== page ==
Tuesday, 17 October 2017 18:29

REVIEW: Middle-Earth: Shadow of War (Xbox One)

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Back in 2014, Monolith Productions blessed us Middle-earth: Shadow of Mordor and to everyone's surprise, it was pretty amazing. It had the combat mechanics from the Batman: Arkham franchise, but with the addition of their “Nemesis” system. It’s now 2017 and Monolith has surprised us yet again with their long awaited sequel, Middle-earth: Shadow of War.

Middle-earth: Shadow of War takes place a short time after the events of Shadow of Mordor and once again follows the undead ranger Talion, who is fused with the spectre of Eleven ring-maker Celebrimbor who must track down the Sauron and the orc armies that killed his family.

Now, if you thought the size of the world was large in the first game, after a few hours in Shadow of War you’ll soon realise that it’s much larger this time around. The game also offers players even more points of interest, even more quests and collectables, along with all kinds of environmental objects to distract and take down orcs.

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As for combat, the combat system in the first games was already perfect in my eyes, but in Shadow of War, the combat is even better. Talion has dedicated buttons to perform strikes and counters which lets you quickly take down orcs, while charging up Talion’s special meter will allow him to unleash some deadly executions. As you play and work your way up the skill tree, Talion will start gaining access to even more moves and abilites. One thing Shadow of War does really well is it gives you the ability to approach each encounter however you like. If sneaking around an orcs camp silently taking them out one by one with your blade is something you feel like doing, you can do that. Or if you prefer to sit back with your bow taking out orcs with headshots is more up your alley, you can do that too. It’s entirely up to you how you play.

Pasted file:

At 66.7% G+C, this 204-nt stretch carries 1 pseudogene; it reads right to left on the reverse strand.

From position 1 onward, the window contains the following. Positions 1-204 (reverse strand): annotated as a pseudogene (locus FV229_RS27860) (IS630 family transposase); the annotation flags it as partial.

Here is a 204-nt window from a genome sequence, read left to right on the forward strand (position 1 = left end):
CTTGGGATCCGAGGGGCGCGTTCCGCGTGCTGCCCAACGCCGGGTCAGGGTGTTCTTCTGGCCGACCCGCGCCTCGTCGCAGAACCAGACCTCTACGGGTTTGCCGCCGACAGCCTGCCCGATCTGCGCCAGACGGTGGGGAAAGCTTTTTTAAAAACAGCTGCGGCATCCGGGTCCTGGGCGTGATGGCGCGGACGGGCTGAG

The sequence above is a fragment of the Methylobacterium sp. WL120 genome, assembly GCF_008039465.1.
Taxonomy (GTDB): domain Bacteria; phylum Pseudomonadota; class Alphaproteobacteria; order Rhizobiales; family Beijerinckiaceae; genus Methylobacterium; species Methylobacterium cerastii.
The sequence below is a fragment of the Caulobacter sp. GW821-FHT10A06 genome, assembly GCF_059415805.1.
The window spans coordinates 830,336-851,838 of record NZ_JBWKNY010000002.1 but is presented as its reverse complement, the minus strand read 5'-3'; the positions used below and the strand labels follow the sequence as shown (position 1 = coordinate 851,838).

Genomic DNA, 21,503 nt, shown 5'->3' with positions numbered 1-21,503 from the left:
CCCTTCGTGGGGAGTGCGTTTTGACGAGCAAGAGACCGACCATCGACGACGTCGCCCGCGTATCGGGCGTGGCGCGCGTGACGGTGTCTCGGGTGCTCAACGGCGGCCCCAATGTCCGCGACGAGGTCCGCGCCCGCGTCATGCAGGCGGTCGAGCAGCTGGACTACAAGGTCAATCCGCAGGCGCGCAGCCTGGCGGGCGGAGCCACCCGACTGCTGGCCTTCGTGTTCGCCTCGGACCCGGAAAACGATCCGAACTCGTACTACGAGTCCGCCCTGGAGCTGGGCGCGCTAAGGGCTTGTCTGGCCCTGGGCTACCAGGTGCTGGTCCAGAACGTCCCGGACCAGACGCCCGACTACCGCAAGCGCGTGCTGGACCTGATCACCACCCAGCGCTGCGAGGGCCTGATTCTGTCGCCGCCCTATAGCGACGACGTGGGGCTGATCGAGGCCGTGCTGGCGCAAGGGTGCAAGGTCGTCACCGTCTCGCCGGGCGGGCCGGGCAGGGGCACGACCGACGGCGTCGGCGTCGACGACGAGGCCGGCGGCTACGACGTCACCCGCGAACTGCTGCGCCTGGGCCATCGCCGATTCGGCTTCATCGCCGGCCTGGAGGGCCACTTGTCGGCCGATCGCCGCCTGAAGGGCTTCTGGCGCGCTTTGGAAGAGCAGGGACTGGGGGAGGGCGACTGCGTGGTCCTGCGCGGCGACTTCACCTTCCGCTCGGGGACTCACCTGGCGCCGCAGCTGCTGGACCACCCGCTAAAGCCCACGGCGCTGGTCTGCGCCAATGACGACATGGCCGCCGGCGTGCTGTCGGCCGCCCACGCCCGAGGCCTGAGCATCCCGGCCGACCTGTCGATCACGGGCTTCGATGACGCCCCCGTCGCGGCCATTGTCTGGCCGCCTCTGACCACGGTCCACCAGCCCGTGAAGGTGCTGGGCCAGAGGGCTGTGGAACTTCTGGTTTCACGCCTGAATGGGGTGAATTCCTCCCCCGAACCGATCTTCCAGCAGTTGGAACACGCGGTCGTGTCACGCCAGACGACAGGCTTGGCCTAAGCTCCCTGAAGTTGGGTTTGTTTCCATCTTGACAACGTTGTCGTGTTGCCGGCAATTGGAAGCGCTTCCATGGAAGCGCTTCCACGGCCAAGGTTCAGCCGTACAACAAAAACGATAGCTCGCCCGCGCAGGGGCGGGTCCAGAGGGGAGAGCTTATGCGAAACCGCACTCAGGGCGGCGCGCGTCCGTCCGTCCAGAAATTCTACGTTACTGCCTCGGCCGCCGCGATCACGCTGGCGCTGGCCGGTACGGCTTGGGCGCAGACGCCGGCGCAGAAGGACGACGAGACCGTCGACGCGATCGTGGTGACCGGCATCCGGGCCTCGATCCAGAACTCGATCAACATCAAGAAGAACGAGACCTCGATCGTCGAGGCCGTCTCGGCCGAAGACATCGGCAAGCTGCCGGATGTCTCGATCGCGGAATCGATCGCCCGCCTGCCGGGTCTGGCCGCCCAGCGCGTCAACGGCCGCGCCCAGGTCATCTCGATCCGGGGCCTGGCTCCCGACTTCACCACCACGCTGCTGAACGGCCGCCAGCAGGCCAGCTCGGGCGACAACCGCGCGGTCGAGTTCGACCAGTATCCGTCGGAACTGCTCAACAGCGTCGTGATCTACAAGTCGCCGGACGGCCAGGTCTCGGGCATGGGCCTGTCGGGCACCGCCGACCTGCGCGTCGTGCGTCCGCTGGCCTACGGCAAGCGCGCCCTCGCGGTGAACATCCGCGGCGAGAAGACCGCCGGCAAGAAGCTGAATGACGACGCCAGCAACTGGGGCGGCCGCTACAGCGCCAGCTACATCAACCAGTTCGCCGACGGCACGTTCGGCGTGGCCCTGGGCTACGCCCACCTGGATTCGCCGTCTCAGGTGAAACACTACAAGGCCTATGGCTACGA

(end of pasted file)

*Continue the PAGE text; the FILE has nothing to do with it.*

Getting around in the game is also a very easy to do. Just like in the the Shadow of Mordor, Shadow of War is an open-world action-adventure and uses a navigation system and exploring machinic very similar to Assassin’s Creed. And just like Assassin’s Creed, Talion can climb on nearly everything he sees, even if there isn’t any obvious hold points. Talion can also gain a quick burst of speed by double tapping the button after each land making him climb walls or buildings very quickly.

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Now keep in mind, you shouldn’t take out every orc that looks at you funny as one of your goals is to build your own army. Just like in the original game, Shadow of War’s “nemesis” system generates a hierarchy of high-level orc captains and as I mentioned before, you’ll want to build your own army because now the biggest addition to the ”Nemesis” system is its Forts. Every Fort owned by the antagonist can be reclaimed, so sometimes being able to “dominate” an injured orc captain is more ideal as it will bring them under your control. What this does is let you place spies into the system to betray the enemy. You’ll also be able to send you new friends off on missions to track down and kill other targets for you, or simply have them protect you as your own personal body guard.

Now, just before I finish up, I want to touch on the loot boxes that everyone online is going crazy over. While Players do have the option to purchase gold with real world money in order to purchase more boxes, I never once found myself needing to purchase a single box. Sure, while it’s a bit of a dick move to have them in there in the first place, they aren’t required at all and you'll come accross plenty of loot to collect on the battlefield.

In conclusion, Middle-earth: Shadow of War is a solid open-world action game that builds on it’s predecessor with a combat system that’s very satisfying along with a story that is fulfilling and engaging.


Additional Info

  • Review Score: 4.5 / 5.0
  • Release Date: Out Now
  • Platform: PC, PS4, XBOX ONE
  • Developer: Monolith Productions
  • Publisher: Warner Bros. Interactive Entertainment, Warner Bros. International Enterprises
  • Genre: Action / Adventure, Role-Playing